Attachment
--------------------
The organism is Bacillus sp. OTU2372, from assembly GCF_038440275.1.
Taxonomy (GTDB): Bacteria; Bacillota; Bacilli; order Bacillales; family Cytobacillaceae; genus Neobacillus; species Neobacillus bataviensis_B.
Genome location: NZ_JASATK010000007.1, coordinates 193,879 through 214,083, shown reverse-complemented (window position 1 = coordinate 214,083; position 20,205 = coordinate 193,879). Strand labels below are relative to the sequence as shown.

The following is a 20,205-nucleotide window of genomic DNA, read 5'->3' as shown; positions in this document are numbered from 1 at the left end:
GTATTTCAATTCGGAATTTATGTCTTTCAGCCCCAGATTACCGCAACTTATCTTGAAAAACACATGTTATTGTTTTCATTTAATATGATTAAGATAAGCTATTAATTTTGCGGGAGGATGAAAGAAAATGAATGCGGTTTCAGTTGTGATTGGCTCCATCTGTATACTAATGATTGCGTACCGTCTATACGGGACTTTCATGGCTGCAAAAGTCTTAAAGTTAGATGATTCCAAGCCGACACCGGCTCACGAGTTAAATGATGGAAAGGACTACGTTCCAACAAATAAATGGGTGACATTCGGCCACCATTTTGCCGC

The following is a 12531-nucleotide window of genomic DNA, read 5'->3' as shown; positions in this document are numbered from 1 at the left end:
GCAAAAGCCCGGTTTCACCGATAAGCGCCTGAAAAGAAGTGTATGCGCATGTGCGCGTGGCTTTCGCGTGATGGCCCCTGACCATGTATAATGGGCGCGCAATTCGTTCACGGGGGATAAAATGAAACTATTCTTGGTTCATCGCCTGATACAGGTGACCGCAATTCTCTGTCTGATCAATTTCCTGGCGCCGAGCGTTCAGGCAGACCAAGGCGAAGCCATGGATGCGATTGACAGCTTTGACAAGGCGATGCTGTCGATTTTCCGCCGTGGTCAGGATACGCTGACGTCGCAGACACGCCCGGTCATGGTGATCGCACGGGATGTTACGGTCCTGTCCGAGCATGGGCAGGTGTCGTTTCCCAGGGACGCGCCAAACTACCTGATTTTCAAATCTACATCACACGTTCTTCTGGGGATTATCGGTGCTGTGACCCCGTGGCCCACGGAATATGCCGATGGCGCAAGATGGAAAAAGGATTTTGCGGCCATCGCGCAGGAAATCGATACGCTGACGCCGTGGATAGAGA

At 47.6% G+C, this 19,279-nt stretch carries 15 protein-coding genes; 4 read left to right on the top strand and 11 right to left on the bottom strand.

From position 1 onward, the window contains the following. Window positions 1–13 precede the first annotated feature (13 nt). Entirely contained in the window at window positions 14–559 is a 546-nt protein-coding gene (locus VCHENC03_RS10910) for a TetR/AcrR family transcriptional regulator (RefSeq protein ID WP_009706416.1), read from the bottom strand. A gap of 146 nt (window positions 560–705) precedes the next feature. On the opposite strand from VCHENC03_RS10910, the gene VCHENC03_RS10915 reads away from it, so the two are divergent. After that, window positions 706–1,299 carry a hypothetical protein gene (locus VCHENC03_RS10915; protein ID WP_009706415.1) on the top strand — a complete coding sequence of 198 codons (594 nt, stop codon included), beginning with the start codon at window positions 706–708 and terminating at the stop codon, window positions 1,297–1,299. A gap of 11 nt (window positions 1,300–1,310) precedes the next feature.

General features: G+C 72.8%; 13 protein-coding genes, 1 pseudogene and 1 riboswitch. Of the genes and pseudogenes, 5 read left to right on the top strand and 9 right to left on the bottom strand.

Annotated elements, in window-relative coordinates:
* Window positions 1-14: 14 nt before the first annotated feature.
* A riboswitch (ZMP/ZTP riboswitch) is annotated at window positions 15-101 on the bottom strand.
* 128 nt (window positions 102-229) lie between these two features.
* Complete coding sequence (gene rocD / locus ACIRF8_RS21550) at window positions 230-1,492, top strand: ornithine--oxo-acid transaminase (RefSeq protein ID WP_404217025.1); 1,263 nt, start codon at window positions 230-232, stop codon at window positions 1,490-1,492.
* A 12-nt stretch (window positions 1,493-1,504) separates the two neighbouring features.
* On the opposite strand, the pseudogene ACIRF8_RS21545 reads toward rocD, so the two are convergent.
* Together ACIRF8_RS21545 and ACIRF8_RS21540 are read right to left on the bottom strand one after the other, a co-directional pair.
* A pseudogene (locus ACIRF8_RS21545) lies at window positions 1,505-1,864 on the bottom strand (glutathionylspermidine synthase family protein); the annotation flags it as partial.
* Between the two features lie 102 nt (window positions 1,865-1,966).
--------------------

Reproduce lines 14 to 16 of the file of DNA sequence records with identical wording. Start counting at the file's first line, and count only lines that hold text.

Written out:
* 128 nt (window positions 102-229) lie between these two features.
* Complete coding sequence (gene rocD / locus ACIRF8_RS21550) at window positions 230-1,492, top strand: ornithine--oxo-acid transaminase (RefSeq protein ID WP_404217025.1); 1,263 nt, start codon at window positions 230-232, stop codon at window positions 1,490-1,492.
* A 12-nt stretch (window positions 1,493-1,504) separates the two neighbouring features.